Infrared spectroscopic study of polyimide film degradation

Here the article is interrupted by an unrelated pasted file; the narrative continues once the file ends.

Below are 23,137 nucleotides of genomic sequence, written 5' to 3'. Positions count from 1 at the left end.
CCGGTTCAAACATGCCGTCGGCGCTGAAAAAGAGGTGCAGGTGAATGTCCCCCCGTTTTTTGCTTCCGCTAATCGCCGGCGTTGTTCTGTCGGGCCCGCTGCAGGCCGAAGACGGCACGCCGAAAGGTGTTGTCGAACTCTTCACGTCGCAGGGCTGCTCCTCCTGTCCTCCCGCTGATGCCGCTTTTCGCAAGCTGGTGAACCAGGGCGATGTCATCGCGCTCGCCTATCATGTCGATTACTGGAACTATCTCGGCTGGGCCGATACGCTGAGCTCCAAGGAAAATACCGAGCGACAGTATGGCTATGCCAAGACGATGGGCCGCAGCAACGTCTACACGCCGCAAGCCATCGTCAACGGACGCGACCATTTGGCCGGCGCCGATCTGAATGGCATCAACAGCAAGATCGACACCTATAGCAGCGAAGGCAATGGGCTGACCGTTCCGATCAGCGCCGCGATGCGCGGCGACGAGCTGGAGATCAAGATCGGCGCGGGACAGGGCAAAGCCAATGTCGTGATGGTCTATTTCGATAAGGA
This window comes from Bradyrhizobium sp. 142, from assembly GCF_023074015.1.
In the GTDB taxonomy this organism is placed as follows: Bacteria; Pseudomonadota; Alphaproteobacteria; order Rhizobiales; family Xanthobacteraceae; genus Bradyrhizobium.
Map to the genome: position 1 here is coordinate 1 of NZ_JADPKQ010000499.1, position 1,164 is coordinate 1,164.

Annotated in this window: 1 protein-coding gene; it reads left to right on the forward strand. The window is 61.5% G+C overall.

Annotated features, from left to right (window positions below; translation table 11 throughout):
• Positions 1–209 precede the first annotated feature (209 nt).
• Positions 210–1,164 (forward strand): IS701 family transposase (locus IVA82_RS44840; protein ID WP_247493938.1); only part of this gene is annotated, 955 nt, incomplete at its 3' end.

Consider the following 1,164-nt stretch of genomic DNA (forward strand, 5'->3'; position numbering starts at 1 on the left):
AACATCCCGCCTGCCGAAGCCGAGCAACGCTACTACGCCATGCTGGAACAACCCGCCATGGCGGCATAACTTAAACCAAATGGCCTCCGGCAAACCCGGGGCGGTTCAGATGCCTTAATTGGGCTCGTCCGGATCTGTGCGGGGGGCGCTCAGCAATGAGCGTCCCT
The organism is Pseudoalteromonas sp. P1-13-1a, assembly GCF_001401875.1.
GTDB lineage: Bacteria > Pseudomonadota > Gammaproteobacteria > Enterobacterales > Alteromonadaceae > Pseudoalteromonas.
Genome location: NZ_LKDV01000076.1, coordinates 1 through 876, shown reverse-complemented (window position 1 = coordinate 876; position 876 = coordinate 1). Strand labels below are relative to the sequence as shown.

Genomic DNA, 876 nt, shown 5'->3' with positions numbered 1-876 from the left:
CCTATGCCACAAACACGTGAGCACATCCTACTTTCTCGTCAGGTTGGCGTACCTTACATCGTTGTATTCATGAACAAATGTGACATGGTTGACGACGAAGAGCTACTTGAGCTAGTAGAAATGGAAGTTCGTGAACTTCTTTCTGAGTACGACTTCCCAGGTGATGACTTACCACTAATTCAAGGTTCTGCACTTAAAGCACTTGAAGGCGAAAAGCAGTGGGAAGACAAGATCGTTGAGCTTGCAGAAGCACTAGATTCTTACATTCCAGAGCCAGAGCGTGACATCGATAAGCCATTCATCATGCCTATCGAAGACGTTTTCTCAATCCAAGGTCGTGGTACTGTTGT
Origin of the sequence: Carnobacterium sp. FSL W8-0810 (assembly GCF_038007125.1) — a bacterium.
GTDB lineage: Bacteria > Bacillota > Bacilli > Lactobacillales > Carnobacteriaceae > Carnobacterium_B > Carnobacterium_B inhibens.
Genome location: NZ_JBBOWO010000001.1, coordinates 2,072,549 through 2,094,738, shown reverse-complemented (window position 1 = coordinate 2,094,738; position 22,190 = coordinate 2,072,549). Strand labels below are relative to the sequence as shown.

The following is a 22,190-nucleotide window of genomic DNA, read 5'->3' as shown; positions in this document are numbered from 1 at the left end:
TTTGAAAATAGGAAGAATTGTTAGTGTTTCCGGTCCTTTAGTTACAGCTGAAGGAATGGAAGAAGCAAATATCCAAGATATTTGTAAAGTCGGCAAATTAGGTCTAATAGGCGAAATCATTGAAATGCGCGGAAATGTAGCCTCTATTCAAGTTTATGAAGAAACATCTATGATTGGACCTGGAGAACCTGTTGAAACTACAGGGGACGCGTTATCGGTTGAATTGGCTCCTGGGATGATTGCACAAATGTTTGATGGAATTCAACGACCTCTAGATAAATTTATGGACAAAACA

This thesis focuses on the study of solvent degradation on polyimide films. Polyimides spun on silicon and freestanding polyimide films were exposed to solvents as a function of time at a constant temperature. The polyimide spun on silicon was immersed in dimethyl sulfoxide (DMSO) at 90oC for 30, 90, 270, and 450 min. Infrared spectra were obtained via multiple-bounce attenuated total reflection (ATR) and reflection-absorption (RA) spectroscopy. Thickness calculations were made using interference fringes obtained from RA spectra for each time interval. A reduction of thickness was observed with a total difference of 1.5 μm suggesting film degradation as a function of solvent exposure. Spectral changes in the symmetric and asymmetric carbonyl stretching modes were observed in both the ATR and RA sampling, which could be attributed to further curing of the polymer. Two experiments were performed on the freestanding polyimide film. The first experiment exposed the film to DMSO and the second to n-methyl pyrollidinone (NMP). In both instances, the freestanding film was immersed in the solvent at 98oC for 30, 90, 270, and 450 min. Infrared spectra were obtained via single-bounce ATR and transmission spectroscopy. No noticeable differences in spectra were observed. Thickness calculations were made using interference fringes obtained from transmission spectra. After immersion in DMSO, the thickness of the film increased initially, but then no significant changes in thickness occurred after 30 min. The initial increase in thickness may be due to solvent being trapped inside the film. After immersion in NMP, the thickness calculations showed no change in film thickness. However, our data as well as past researchers suggested some increase in thickness must occur due to solvent absorption. We propose that film degradation may be occurring in the NMP at approximately the same rate as swelling, thus no net decrease in thickness could be observed. This hypothesis is supported by the fact that a yellow coloration was visually observed to be in the solvent after immersion of the freestanding film. A subtraction of a spectrum of fresh NMP solvent from the spectrum of the yellow–colored solvent showed bands consistent with polyamic acid, a starting material for the freestanding film, which could have been formed from a hydrolysis reaction.